So how might advanced mathematical models and computer simulated processes of emergence be wrought into meaningful visions spanning the sciences, the humanities and the arts? How might multimodal and immersive technologies enhance cognitive fluidity and enable engagement with intellectual, cultural and artistic complexity in thinkable, tangible, visualisable ways?

Complexity/emergence interfaces with evolution, development, technologies of information and the human genome, mythological creation stories, artistic and cultural readings of embodiment. These interfaces can be sealed or permeable, they can be fault lines of tension and struggle or places of exchange and shared creativity, they can offer openings for exploration of a rich diversity of mappings and readings that relate to embodiment. Assertively poetic, productively ambivalent narratives can inspire us to explore our newly created electronic territories of collaborative social encounter. Navigational tools creatively fleshed out with embodied knowledge to prioritise sensory and experiential integrity in these times of discretely disincarnated media may provide invaluably effective and affective inroads into our info-rich world. Artistic endeavour fundamentally addresses the need for diversified worldviews and materials, since art uniquely enfolds multiple layers and sometimes fertilely contradictory voices, lending itself to and building upon difference. Like mythological systems, art works are openly interpretable and uniquely holistic in their crafting of poetic experience, yielding readily grasped idiosyncratic perspectives.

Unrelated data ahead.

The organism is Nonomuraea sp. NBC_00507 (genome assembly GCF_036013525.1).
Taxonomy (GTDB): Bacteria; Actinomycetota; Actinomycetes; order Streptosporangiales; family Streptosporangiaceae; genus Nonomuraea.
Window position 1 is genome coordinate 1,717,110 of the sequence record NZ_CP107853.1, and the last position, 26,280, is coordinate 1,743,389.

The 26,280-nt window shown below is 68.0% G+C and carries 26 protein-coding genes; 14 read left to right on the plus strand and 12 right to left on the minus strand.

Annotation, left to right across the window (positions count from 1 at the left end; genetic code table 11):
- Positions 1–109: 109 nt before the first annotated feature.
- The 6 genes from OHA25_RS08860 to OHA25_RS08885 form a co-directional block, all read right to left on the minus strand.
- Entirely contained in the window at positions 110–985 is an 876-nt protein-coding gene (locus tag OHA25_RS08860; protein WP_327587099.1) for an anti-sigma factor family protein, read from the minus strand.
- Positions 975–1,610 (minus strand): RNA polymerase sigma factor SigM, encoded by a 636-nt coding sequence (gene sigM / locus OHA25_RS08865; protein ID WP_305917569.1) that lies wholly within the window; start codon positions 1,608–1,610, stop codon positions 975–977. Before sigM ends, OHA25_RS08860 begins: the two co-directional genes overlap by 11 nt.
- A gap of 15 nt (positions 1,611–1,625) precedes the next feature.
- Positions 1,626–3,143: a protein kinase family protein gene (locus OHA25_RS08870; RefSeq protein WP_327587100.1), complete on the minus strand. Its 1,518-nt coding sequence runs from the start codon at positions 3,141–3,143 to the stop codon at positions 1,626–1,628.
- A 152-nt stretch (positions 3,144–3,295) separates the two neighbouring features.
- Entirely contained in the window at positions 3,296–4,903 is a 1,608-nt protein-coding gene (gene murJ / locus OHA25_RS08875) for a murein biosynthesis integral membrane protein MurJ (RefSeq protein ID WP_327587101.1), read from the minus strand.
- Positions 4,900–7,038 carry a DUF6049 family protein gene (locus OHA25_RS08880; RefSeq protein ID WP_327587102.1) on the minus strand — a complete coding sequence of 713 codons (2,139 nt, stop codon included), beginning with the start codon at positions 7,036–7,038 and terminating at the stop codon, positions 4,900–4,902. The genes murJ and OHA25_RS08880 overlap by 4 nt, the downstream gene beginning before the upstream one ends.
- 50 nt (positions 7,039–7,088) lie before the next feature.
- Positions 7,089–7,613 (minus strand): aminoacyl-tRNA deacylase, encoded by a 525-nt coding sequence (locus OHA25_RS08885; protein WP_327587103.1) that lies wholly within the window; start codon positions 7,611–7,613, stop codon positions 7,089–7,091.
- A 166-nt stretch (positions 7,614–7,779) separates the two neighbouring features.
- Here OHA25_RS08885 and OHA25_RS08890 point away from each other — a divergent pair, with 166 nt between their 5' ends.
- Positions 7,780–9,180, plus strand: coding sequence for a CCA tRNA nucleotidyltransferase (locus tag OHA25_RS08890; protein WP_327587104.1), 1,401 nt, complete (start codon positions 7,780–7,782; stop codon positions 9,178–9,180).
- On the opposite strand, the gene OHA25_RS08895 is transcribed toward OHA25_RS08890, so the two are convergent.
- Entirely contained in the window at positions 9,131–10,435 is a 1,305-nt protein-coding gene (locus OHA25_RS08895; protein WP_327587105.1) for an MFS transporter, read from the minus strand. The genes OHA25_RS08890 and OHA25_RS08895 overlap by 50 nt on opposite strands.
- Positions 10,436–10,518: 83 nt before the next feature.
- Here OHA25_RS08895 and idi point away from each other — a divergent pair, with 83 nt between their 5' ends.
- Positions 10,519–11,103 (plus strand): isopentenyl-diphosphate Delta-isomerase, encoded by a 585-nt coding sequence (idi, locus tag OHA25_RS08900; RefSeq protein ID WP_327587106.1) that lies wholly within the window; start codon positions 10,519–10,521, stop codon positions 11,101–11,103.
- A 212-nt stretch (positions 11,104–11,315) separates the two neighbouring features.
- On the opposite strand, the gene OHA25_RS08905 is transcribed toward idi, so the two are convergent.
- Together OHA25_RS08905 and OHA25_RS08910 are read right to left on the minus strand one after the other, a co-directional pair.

We propose risking a moment of uninhibited creative conjecture, an attempt to flesh out an interdisciplinary story of embodiment drawing on two strands of thinking: genomics and complexity science, and artistic narratives. These strands weave a poetic narrative, a fabric to grace the shimmering, changeling contours of our electronic techtonic world. Raranga tangata.


The authors are grateful to Charlie Tawhiao for having communicated and

defined this term: I prefer the metaphor approach, so I consider a network of people such as that presented by the internet to be a weaving together of people similar to how a mat is woven: raranga or whiriwhiri refers to the weaving of a whariki (mat) or kete (basket). The internet community could therefore be described as raranga tangata or similar to describe the weaving together of people. Personal correspondence, CT SJN.